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Cable TV comes to Kenya.

Kenya's ardent TV viewers are being courted by a new Television channel run by Cable Network Television (CTN).

The newly incorporated Kenyan company, CTN draws programmes from satellite using dish antenna, decodes them and passes them through CTN cable stations to the subscribers. CTN has already signed an agreement with the Kenya Power and Lighting Company (KPLC) to run its cables along side KPLC's electricity cables.

CTN is the first cable network in the country and will prove stiff competition to its two rivals - Kenya Broadcasting Corporation (KBC) and Kenya Television Network (KTN). CTN will offer seven channels of round the clock transmissions, constituting a total of 168 hours of entertainment. KTN also started by offering programmes round the clock from the US based Cable News Network and programmes from MTV Europe which included Club MTV, The Braun European Top 10, MTV's Greatest Hits, the US Top 20 Countdown and a series of classic films from MGM.

However, MTV Europe stopped its programmes in 1992 and apart from the CNN programmes, KTN no longer has much to offer in the way of entertainment.

It is not yet clear why KTN has not implemented its pay-as-you watch programming. It currently derives its income from advertisements although it was meant to be subscriber based.

The Johannesburg based Electronic Media Network (M-NET) was to enter into a joint venture with KTN in 1992 but the deal did not go through possibly because KTN could not raise 50% of the capital required - estimated at Kshs200m. For the moment KTN only broadcasts its programme to Nairobi and the surrounding areas.

Kenya Broadcasting Corporation on the other hand, previously short of programmes, has vastly improved, increasing its transmission hours from eight to 12. Its new managing director Philip Okundi revealed that it too will broadcast round the clock by January 1995. It is state owned and derives its income from advertisements.

According to the Managing Director of CTN, Mohamed Nensey, the company has invested over Kshs50m in its launch to date, and plans to increase investments to Kshs150m within the next 10 to 12 months.

Nensey revealed that the entire shareholding of CTN is held by Australian investors and a sister company, Bluechip Holdings. Bluechip Holdings has invested in various sectors of the economy such as the Export Processing Zone (EPZ), the dairy sector, construction, textile industry and tourism.

Mr Nensey added that CTN and Bluechip intend to invest over Kshs500m in the network in the near future.

The new channel predominantly transmits musical entertainment, movies, sports news and serials. Subscribers pay Kshs9000 for installation of the cable, which also cover equipment, followed by a monthly fee of Ksh800.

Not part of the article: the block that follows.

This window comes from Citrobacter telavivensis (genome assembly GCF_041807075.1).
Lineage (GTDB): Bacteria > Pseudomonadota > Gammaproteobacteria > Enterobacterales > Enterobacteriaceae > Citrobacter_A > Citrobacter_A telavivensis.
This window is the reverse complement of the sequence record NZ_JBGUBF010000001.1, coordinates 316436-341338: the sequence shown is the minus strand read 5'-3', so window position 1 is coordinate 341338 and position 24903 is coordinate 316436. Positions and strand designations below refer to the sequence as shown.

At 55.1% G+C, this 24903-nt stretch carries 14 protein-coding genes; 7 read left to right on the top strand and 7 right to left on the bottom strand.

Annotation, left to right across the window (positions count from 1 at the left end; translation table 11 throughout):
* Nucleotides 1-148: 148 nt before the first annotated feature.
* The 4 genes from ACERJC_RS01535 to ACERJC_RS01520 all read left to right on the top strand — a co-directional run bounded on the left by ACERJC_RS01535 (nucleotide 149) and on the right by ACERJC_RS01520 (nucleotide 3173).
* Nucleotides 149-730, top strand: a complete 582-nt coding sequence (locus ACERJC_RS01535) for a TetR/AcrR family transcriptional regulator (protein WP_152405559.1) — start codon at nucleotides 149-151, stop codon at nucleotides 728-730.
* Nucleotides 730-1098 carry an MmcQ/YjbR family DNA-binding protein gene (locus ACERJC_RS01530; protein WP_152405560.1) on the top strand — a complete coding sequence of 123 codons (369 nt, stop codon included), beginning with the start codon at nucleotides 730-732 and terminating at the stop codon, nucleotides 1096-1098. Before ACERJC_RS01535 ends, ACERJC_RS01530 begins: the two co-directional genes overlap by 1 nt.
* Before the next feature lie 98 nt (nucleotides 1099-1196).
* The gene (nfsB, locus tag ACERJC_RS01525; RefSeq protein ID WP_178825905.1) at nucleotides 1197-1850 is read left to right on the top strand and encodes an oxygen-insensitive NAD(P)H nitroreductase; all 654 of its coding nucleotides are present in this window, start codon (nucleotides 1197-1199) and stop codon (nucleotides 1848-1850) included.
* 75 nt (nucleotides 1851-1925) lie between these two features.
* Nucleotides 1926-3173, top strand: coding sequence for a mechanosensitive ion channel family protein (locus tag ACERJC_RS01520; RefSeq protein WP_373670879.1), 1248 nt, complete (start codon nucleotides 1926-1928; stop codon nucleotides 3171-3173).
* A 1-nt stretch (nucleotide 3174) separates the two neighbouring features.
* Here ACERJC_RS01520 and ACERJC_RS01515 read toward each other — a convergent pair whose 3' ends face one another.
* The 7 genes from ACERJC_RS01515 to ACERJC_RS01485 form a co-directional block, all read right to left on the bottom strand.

"CTN is currently the cheapest entertainment station in the country", claims Nensey. "The rates are affordable and fairly low when compared to hiring video cassettes or the purchase of a satellite dish. A survey conducted by the company also shows that advertising rates charged by other media are higher for the ordinary businessman and that is why CTN's policy is to keep rates to the bare minimum", adds Nensey.

Although the television business is uncertain, especially in developing countries, Nensey is optimistic that his company will succeed where others have failed. He argues that this is due to Kenya's position as one of the few African countries that have remained stable for a long time. "We believe this is a crucial factor as far as attracting foreign investment is concerned", he said.

A number of incentives have been provided in different sectors of the country's economy in a bid to lure more foreign investment. The information and entertainment sectors will be critical as the economy further opens up.

Foreign investors, Nensey said, should be given all the support possible since their presence has an impact on employment creation and economic growth.

Barely a month after its launch, the new station has 600 subscribers and its

technicians are working round the clock to ensure that all those who have applied receive the cables as quickly as possible. But many viewers have applied and are still waiting. "Demand is far outstripping our ability to supply equipment", said one.

CTN brings the number of TV stations in Kenya to three, and the future of the industry looks promising. A number of new stations have been proposed and it will not be long before yet another station is operational. Stellagraphic LTD, owned by the media mogul, Hilary Ngweno, has plans to launch a new station to be known as Stellascope TV.

Already the company's new broadcasting house is complete, although it is not yet clear why the government is unwilling to issue the company with a licence.
COPYRIGHT 1994 IC Publications Ltd.
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Copyright 1994 Gale, Cengage Learning. All rights reserved.

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Title Annotation:Cable Network Television
Publication:African Business
Date:Oct 1, 1994
Words:776
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